Researchers hunt for sustainable alternatives to shark compound used in vaccines
With an estimated 100 million sharks killed globally each year, concerns are growing over the long-term survival of the deep-sea predators. Sharks are valued for squalene, a compound found in shark liver and used in health supplements and cosmetics. Squalene is also used in formulations of human vaccine adjuvants, which boost the body’s immune system.
The University of Nottingham has been selected to partner with the Infectious Disease Research Institute (IDRI) and biotech company, Amyris Inc. to find sustainable alternatives to shark squalene to use as vaccine adjuvants.
The project is funded by a $4.4m, five-year grant (#R01AI135673) to IDRI from the U.S. National Institute of Allergy and Infectious Diseases (part of the U.S. National Institutes of Health).
The objective of the project is to discover and evaluate novel biosynthetic molecules produced by bioengineering and chemical engineering approaches for vaccine adjuvant applications. The funding comes from a special bioengineering research grant aimed at enabling engineering expertise to tackle a biomedical problem and ultimately develop a new solution.
IDRI has selected Amyris and the University of Nottingham as partners because of their individual successes in engineering pure molecules from sustainable sources at low cost.
Nottingham project lead, Professor Derek Irvine, from the Faculty of Engineering, said: "While shark liver oil is the world's richest natural source of squalene, frequently used as an ingredient by pharmaceutical and cosmetic industries, the supply is unsustainable and of great environmental concern. This project to find synthetic alternatives to squalene is a fantastic opportunity to use controlled polymerisation to deliver real social impact.”
The Nottingham-based research will examine the molecular properties and structures of monomers and the polymers made from them to make a vaccine that boosts immune responses to proteins known as antigens and to understand what role adjuvants, such as squalene, play in that process.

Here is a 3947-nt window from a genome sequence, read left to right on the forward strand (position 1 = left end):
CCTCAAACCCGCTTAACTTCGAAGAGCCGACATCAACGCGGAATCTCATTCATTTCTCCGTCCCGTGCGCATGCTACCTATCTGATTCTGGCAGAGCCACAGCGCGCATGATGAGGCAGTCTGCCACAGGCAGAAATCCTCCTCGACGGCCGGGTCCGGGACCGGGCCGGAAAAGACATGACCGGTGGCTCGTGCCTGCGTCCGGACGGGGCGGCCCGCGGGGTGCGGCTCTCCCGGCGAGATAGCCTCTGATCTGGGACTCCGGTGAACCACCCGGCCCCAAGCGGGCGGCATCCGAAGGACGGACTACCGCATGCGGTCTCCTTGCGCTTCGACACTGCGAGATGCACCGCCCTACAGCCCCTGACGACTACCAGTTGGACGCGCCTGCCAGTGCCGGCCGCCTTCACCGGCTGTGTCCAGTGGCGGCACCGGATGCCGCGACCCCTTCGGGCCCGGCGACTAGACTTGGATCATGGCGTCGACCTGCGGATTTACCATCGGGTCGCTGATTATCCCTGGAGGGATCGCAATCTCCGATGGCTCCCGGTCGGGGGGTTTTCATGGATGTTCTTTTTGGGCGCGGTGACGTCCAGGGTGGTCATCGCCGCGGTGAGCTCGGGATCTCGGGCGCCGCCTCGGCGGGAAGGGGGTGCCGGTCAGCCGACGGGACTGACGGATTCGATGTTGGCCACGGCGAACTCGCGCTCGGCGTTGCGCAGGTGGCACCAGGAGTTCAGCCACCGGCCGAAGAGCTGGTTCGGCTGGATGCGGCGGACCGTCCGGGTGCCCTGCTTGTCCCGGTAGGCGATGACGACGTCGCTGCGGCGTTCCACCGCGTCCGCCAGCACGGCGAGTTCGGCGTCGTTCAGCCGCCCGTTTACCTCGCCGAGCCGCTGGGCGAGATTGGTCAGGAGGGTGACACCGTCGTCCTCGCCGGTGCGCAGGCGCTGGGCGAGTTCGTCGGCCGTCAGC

The aim is to build polymers from a broad range of monomers which can now be either manufactured from sustainable starting materials using “green chemistry” approaches (e.g. isoprene) or extracted from agricultural and forestry waste products such as tree bark or fruit peel (e.g. terpenes).
“It will not only deliver a step chain in the security of supply for essential vaccines but will also significantly reduce the environmental footprint of vaccine manufacture," adds Professor Irvine, a materials chemistry specialist.
While one of the goals of this project is to find a replacement for the pharmaceutical squalene derived from sharks, there are other key drivers. “We want to understand how squalene formulations actually work as adjuvants,” said Christopher Fox, PhD, Vice President of Formulations at IDRI and principal investigator for the project. “By generating compounds with various structural alterations, we can study the structure-function relationship of squalene-like molecules and shine a light on their mechanisms of action.”
Fox added that key attributes of adjuvants in vaccines are the ability to improve an immune response and minimize the dose of vaccine necessary to confer immunity, which is particularly important where there is a disease outbreak that results in a vaccine shortage. “Development of this technology could enable formulations that effectively increase the number of vaccine doses available in the event of an influenza pandemic,” Fox said.